Stupid rules for smart people

There is a long boring ISO/IEC technical report 24772:2013 with a long boring name: “Information technology — Programming languages — Guidance to avoiding vulnerabilities in programming languages through language selection and use”. It has two distinct purposes: first is thinning engineer population by boring them to death, and second — saving lives. It is primarily applied in safety critical areas, such as nuclear power plant automation, aviation, automotive, medical equipment and so on. Everywhere where the cost of silly error is more than a furious feedback from your customer.

And among all the boring stuff it contains, there is one particularly stupid rule:

Use a final `else` statement or a comment stating why the final `else` isn’t necessary in all `if` and `else if` statements.

Well, it is obviously stupid: it tells you to do extra work for no benefit at all. Just writing something like “// this 'if' case doesn’t need 'else'” here and there wouldn’t be much help, would it?

It turns out, it would. I respect this rule since 2013, and there have been numerous occasions when simply thinking about the final if helped me write better algorithm. It’s really easy to overlook proper handling for the worst case scenario when you are too concentrated on what to do when if statement complies. Simply treating “empty” else as suspicious prevents logical errors at the earliest possible stage.

We all know, these are the worst errors; and this is the best stage.

For instance, I’ve been working on complicated image format reader lately. If put simply, it goes like this:

read integer gray values from the file;
convert integers read from the file to floating point numbers;
if required, make sign compensation;
if required, make rescale;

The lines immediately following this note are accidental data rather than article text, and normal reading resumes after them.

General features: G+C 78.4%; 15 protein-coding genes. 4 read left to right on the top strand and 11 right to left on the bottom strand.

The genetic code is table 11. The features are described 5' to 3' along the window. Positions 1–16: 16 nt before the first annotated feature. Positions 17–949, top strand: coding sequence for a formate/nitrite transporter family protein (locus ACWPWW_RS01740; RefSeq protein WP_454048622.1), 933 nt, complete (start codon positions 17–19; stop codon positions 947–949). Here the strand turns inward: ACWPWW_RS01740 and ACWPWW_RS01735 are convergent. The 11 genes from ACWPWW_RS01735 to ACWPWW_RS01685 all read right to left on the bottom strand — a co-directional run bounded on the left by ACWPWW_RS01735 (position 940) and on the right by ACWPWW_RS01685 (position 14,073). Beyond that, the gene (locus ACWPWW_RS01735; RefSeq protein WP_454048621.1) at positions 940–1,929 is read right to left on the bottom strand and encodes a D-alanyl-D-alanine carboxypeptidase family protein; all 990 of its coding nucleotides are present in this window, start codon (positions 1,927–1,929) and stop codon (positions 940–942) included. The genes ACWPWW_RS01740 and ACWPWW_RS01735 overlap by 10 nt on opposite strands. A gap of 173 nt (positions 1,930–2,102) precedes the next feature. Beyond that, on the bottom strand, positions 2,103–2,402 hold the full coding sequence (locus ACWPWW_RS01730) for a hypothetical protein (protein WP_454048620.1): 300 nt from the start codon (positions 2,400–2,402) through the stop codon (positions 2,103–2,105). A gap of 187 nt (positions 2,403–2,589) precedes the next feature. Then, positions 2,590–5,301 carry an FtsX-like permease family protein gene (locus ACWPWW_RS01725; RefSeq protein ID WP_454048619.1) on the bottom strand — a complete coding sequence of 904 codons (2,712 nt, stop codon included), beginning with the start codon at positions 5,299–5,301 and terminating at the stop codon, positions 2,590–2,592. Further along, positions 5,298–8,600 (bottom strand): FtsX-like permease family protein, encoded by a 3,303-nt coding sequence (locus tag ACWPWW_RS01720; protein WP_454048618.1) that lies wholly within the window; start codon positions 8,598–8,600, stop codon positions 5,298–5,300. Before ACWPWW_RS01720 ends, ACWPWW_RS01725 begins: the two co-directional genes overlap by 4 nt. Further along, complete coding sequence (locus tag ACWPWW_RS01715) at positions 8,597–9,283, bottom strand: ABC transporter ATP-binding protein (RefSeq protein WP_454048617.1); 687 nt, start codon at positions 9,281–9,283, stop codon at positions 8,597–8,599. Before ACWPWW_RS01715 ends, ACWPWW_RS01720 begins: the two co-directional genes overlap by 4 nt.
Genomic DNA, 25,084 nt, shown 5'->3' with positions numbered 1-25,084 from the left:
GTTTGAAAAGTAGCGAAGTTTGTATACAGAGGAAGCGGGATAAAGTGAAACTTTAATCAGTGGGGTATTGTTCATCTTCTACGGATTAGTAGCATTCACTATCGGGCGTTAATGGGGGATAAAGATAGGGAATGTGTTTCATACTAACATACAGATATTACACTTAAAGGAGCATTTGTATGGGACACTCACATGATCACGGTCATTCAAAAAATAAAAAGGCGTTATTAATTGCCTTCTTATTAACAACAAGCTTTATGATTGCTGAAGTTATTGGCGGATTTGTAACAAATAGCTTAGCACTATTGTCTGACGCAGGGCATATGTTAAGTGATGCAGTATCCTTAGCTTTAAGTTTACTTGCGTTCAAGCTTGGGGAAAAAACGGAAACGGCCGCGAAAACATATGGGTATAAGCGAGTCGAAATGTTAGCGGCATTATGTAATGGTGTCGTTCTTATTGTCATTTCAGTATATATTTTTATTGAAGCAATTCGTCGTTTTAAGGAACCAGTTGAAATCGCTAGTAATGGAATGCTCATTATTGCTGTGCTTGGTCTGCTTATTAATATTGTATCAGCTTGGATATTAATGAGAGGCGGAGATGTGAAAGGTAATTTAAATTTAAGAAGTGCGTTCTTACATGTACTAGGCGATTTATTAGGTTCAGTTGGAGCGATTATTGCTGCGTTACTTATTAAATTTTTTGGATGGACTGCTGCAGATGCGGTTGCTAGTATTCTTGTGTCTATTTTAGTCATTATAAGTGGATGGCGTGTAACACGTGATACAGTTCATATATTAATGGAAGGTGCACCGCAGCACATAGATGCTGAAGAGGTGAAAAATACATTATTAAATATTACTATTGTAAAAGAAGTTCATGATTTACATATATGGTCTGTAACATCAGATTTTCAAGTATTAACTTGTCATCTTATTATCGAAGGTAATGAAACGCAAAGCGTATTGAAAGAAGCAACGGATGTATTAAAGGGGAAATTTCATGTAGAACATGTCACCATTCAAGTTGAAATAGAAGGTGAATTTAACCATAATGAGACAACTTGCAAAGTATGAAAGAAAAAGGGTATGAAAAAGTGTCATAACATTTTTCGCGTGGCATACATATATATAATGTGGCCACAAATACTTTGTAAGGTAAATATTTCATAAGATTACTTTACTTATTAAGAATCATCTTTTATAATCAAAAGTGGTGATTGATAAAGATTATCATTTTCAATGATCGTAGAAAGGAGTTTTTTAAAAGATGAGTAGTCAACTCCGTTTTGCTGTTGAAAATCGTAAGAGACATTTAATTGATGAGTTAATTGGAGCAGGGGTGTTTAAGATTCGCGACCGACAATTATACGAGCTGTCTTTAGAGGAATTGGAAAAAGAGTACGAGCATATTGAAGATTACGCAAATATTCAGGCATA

if required, invert gray value;
...
convert floating points to integers again.

Obviously, none of these if need an else. But you know what? All of them together — do. If none of these conditions are met, we don’t have to do floating point conversion on our data as well. I did a small research and found out that these cases are not at all rare. In fact, some of our heaviest examples already come ready in a file, and they do not require any post-processing indeed. I only had to add a couple of lines to account that.

read integer gray values from the file;
if any processing required,
convert integers read from the file to floating point numbers;
if required, make sign compensation;
if required, make rescale;
if required, invert gray value;
...
convert floating points to integers again.
else
// output values are the same as in the file

This smallest change alone makes it all work times faster for a significant amount of use-cases. And it could have been easily overlooked because the code looks fine as it is. It requires a stupid rule to make it look wrong.

I’m not telling that stupid rules such as this should be followed neurotically. Look, I didn’t follow “else” rule for the most of the “if”s here myself. But given that it costs so little effort to follow and often results in rather significant improvements, ignoring the stupid rules such as this would not be the smart thing to do.

P. S. By the way, here is the nice source of publicly available ISO/IEC standards and reports packed with stupid rules like this: http://standards.iso.org/ittf/PubliclyAvailableStandards/index.html.